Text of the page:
This tutorial answers following questions:
- How to render wireframe in V-Ray or Mental Ray?
- How to perform the isoline render?
- How make a post production to a wireframe rendering?
Most of 3d artists who at least once made a really nice visual, surely shared it, for example, in the public 3d galleries for getting reviews and feedback. After what, the commenters like a flash flooded a work with the requests to show the mesh of the model or even of the whole scene. Moreover, the providing the visual with its wireframe is simply required by rules of many galleries for work acceptance.
Many of those who want to learn something from the more experienced colleagues, follow or run by themselves the W.I.P. (Work In Progress) threads on a 3d forums of numerous CG portals. They also need to have a presentable way to demonstrate the mesh of the created model.
Who of 3d artists has not wanted to make money by selling own models from the first pages of the popular online shops such as Turbosquid or The3dstudio, and many others? You've probably noticed that beside the strict technical information, such as the polygon and vertex count, textures or rigging presence and other, almost all great models have beautiful wireframe images. This not only attracts the attention, but also straightly helps a buyer to estimate the quality of the model itself.
Probably, the most interesting case, which simply requires the wireframe demo, is the flattering question: "Photo or rendering?". Especially often such a question may arise when the unusual for this field products are rendered. For example, they can be the foodstuffs rendering for the printing promo-production. Of course, it is better to see once than to hear or read a hundred times. And the most conspicuous response, as well as the disappointment for all the skeptics, is a public demonstration of the wireframe.
Still, it is not worth to leave a wireframe as a prerogative for a cg-community discussions only. It plays not less important role in the portfolio of any talented cg-artist, whose works often are hardly distinguishable from a real photo by an eye of an usual viewer, which is neither professional visualizer nor modeling ace. After all, the end consumers of the renderings are not very 3d technology sophisticated. Not every architect, designer, and even engineer can distinguish the photorealistic pro's rendering from a banal photo with ease. So it is for them the evident demonstration of the mesh absolutely essential. The wireframe image is a most convincing argument, which obviously shows that the observing image is computer-generated.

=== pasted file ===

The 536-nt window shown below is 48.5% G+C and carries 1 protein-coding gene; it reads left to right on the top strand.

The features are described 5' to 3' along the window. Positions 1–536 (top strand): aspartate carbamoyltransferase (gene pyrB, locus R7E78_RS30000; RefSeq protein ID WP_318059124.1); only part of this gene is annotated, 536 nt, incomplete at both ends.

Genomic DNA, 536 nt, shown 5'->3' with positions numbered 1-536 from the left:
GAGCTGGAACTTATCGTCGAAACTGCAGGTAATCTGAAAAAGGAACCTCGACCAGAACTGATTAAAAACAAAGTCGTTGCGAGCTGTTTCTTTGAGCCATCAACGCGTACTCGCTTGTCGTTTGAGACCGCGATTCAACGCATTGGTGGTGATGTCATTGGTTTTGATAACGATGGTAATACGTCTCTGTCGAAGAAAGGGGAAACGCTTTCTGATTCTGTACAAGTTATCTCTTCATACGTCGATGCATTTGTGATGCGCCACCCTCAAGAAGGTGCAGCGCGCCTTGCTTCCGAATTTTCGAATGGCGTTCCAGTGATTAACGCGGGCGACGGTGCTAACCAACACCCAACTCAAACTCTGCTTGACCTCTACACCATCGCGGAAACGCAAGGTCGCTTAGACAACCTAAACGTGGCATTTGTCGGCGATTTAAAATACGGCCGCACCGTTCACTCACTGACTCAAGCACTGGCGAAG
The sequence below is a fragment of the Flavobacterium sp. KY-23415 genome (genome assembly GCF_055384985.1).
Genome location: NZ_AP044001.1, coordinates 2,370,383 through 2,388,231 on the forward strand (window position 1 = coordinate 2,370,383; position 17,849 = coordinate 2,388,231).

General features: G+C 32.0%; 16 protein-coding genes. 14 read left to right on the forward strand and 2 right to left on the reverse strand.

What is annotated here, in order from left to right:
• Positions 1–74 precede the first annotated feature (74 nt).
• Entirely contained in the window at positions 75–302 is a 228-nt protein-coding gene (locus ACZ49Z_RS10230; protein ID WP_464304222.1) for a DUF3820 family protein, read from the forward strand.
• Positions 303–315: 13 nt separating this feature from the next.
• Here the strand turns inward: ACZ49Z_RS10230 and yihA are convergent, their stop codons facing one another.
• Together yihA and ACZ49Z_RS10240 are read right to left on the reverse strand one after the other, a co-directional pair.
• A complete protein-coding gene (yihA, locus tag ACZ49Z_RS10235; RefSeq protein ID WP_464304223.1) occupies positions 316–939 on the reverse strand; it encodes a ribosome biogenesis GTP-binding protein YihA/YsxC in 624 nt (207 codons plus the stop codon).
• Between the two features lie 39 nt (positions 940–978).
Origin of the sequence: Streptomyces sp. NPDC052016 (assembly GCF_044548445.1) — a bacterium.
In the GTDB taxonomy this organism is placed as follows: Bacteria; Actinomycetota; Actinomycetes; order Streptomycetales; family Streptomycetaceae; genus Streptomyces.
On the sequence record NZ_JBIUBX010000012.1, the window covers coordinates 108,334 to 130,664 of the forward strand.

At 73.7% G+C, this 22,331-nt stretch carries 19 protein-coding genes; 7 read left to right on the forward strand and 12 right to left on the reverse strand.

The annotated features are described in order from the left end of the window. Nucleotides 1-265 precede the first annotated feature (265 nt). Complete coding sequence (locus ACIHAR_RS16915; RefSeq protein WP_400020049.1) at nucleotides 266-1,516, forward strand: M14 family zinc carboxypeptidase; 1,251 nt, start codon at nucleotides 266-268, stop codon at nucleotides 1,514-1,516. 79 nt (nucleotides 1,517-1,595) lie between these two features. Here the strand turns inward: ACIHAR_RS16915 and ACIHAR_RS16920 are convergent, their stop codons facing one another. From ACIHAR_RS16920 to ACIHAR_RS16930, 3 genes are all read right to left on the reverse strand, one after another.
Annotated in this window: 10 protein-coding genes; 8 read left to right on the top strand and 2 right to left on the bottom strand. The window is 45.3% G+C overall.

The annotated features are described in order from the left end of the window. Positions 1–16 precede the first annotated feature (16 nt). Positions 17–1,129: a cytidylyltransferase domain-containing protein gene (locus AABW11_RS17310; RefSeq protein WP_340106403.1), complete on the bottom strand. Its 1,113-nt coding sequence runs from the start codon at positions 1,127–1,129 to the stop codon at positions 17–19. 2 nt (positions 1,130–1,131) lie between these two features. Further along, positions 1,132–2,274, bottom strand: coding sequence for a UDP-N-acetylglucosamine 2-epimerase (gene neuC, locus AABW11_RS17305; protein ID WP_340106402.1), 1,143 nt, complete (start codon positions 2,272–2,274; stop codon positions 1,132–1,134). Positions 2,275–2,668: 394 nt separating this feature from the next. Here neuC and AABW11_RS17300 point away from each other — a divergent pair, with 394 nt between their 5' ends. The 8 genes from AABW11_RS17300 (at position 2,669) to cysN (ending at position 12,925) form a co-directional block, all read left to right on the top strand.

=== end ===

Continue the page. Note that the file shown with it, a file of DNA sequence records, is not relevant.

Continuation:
So how can we demonstrate the mesh and their persuasive tech view and, in the same time, save the presentability of the model?
The most easy way is to grab a screenshot of a program viewport.
In case when the demonstration of the mesh is needed for confirm the computer origin of the visual, screengrab of a viewport from the same camera angle as it is on the visual is the most cogent.
Despite the impressive appearance of the mesh cobwebs, the derived picture can not be called presentable. This image looks dirty and will rather worsen the portfolio or W.I.P., spurning the viewers by its excessively rawness. Especially when it shows the camera angle with green and orange Safe Frame like it is on 3ds Max for example.